How Receptional Solved Its Site Speed Issues – 6 Things You Can Do Too | Receptional Ltd

How Receptional Solved Its Site Speed Issues – 6 Things You Can Do Too

May 5, 2018

How Receptional Solved Its Site Speed Issues – 6 Things You Can Do Too

A fast-loading site is one of the fundamental features of a good user experience – get this wrong and it doesn’t matter how nicely designed your website is, or how engaging and slick the contact forms are. Personalised messaging, a fresh new User Interface (UI) and seamless responsive design is all great… but only if the website loads sometime this year.

In the latter half of 2017, Receptional’s site had developed a speed issue, clocking averages above 20 seconds last autumn. The site now loads in a reported 3.00 seconds and here is how we did it.

Gathering Data

Let’s go back to October, 2016 and take a close look at how the site was performing. Analytics gives us a neat breakdown of a handful of contributing factors:

Here we can see that the slowest single component is server response time. Noted!

Now we can use a handful of other analytics reports to gauge which resources are slowing down important pages. Firstly we can look at the worst offenders in the Page Timings report:

This report revealed that some of the most popular pages on our site were performing far worse than the site average. In fact, there seemed to be a problem with the blog posts in general.

Finally, there’s huge value in a second, third, or even fourth opinion. Some of the tools you can use to get even more analysis on your pages include:

  • Google PageSpeed Insights
  • GTMetrix.com
  • Webpagetest.org

From these we were able to establish a task list, which the rest of this post will discuss in detail:

  • Compress images
  • Fewer HTTP requests
  • Implement CDN
  • Minify code
  • Enable cache

Compress and Scale Images

It turns out that a big part of why the blog posts were under-performing was because of numerous uncompressed, high resolution images that were uploaded to the blog. Unfortunately this happens. Especially when you’re getting blog posts out in a hurry or using the blog to show off – you want big beautiful images, right?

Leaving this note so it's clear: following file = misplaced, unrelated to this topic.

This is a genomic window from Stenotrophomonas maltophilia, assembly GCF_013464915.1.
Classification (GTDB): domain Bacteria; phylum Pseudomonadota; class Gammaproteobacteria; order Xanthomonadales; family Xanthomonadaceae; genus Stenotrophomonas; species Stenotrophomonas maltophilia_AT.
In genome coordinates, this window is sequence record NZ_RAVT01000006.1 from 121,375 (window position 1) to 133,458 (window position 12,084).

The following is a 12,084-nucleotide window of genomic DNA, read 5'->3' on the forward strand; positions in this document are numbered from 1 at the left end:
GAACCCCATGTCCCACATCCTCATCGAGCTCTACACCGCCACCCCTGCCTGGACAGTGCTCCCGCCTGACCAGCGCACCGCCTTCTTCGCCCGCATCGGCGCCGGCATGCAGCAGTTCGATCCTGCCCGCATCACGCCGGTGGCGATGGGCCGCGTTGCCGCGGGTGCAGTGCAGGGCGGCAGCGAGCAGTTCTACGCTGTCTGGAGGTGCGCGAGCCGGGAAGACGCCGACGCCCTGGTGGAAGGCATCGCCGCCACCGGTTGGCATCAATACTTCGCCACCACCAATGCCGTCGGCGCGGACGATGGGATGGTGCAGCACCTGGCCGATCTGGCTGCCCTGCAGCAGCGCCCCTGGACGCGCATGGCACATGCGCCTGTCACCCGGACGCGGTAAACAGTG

However, remembering to run images through a lossless compression app or plugin is really all it takes to reduce an image to web-appropriate size without losing quality and this can make a huge difference over time.

Fewer HTTP Requests

Every time a web page has to make a request to a server to load an individual file there is a delay. The more requests that need to be made to load the entire page, the longer we have to wait. Reducing the number of requests by combining separate JavaScript and CSS files into single resources can dramatically improve the time it takes for a page to finish loading. Sometimes these files won’t even be visible, but users and search engines alike can tell when the page is still waiting for external scripts to load.

Implement CDN

A Content Delivery Network (CDN) allows users to load parts of your website (usually heavy content such as images and JavaScript) from any of an array of servers. International users in particular can enjoy a much faster browsing experience thanks to these servers being spread throughout the world, reducing the latency between making the request and loading the content.

Not every site will benefit massively from a CDN. For us, the detectable improvement to site speed made the switching worthwhile.

Minify Code

In programming, minification is the process of removing all the junk from your code without changing what it does. ‘Junk’ includes spaces, line-breaks and comments which are helpful for humans whilst reading the code but ignored when it is actually executed.

For example, this code:

var array = [];

for (var i = 0; i < 20; i++) {

array[i] = i;

}

 

Becomes this code:

for(var a=[i=0];++i<20;a[i]=i);

 

The purpose of this is to minimise the amount of data being transferred and speed up the web experience. Some developers get so into this concept that Code Golf is a thing. Look it up.

Enable Cache

The first page load isn’t the only one that counts. If your average user visits more than one page in a session, there are things you can do to speed up the browsing experience. Caching resources is when your computer keeps a copy of a particular resource and loads it locally, instead of requesting it from the server every time. This has a similar effect to a CDN and goes a long way to improving the overall user experience.

Our Work Isn’t Done Yet

Despite drastically improving our site speed, there is still room for improvement. The nature of a living, breathing website is that it will probably slide again before we take the next big steps to improve. Stay tuned for more improvements, or get in touch with our web design team if you’re worried about your own site speed.




Rob Newhouse

Digital Marketing Consultant

Rob is a member of Receptional’s SEO and Web Development teams; specialising in technical SEO and digital analytics. He has been involved in content marketing and link building, as well as leading web design and conversion rate optimisation projects. Away from his desk, Rob is a musician and writer.

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